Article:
The confusing financial advice marketplace…

Have you tried to understand the financial advice market?

If so, you’ll know it’s confusing.

For instance, the ANZ bank announced last week it is selling its financial advice division for $975m to another financial services firm called IOOF.

Eight years ago, the ANZ CEO Mike Smith was enthusiastic about the opportunities for advice. So enthused he bought out ANZ’s former advice ‘partner’ ING to grow ANZ’s advisory team to about 2,000 professionals.

Announcing last week’s deal, IOOF’s CEO, a former banker – Chris Kelaher – was quoted in the Financial Review saying “…our style is lead by advice”.

I reckon ANZ’s Mike Smith was thinking he was going to ‘lead by advice’ eight years ago too.


Why couldn’t an institution as successful as ANZ make advice work over eight years, but another organisation reckons it can?

A clue might be IOOF’s Chris Kelaher enthusiasm about one aspect of his purchase – namely, a future agreement for the next 20 years that ensures ANZ will distribute IOOF’s newly acquired advice products.

There are a couple of things you should know about advice businesses.

Firstly, these big financial institutions are not and never have been financial advice businesses.

They are distribution businesses.

Don’t get me wrong.

These are big, strong, institutions that are providing solid shareholder returns, serve as part of the backbone of our share market with tremendous talent and experience in financial services.

However, none of these big financial institutions makes a cent selling advice.

As Mr Kelaher alluded, he is excited by the future guaranteed ‘distribution’ arrangement he negotiated.

Understand for all financial institutions; it is all about the distribution of financial products, not financial advice.

The second thing to understand is the difference between financial advice and financial products?

We don’t send our kids to school based on the textbooks or internet articles they use.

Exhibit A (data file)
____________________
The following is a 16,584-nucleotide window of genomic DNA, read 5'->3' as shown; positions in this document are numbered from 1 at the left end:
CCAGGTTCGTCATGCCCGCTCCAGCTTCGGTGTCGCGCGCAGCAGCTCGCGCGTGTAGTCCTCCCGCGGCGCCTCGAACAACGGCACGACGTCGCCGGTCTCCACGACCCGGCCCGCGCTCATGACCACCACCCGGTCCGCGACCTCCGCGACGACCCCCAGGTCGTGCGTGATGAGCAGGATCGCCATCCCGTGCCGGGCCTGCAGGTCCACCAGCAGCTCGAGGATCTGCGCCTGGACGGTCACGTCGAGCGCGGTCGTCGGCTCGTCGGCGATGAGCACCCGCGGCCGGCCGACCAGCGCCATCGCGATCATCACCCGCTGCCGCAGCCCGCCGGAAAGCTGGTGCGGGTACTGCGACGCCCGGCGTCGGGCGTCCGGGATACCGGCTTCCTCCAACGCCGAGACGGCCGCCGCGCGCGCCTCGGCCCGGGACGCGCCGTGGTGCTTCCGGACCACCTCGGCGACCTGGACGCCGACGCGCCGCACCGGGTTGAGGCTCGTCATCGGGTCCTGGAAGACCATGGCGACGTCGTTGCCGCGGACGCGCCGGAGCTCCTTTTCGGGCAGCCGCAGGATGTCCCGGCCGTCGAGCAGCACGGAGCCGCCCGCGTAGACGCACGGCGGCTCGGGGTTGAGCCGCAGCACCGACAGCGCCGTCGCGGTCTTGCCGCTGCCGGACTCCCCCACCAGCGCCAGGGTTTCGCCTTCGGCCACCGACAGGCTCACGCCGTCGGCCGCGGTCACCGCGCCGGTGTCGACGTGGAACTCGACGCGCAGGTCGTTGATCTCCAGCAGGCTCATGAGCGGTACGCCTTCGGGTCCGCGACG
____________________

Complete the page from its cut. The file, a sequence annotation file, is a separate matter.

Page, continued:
We send our kids to school based on the teachers that influence and teach them.

Financial products are like our kid’s textbooks.

While textbooks are vital, growth for our kids comes from the critique, the support, the leadership from their teachers in their classrooms, universities, sporting fields or workplaces.

What our kids get from teachers is similar to financial advice.

While what they get from textbooks and the internet is similar to financial products.

Make sense?

The aggregation occurring among financial services institutions like last week’s between ANZ and IOOF has little to do with financial advice, and everything to do with the distribution of financial products.

I hope the sale turns out to be a good initiative for shareholders on both sides of the deal.

My more significant hope is that more Australians obtain greater financial certainty in their lives by understanding that financial advice is not another financial product.

What do you reckon?


About Jim Stackpool

For nearly 30 years Jim has influenced, coached, and consulted to advisory firms across Australia. As founder of Certainty Advice Group, he leads a like-minded team of professional advisory firms seeking to create greater certainty for their clients. As an author, blogger, columnist, and keynote speaker, Jim is regularly called upon for his professional insights into the advice industry. His latest book Seeking Certainty is available now.

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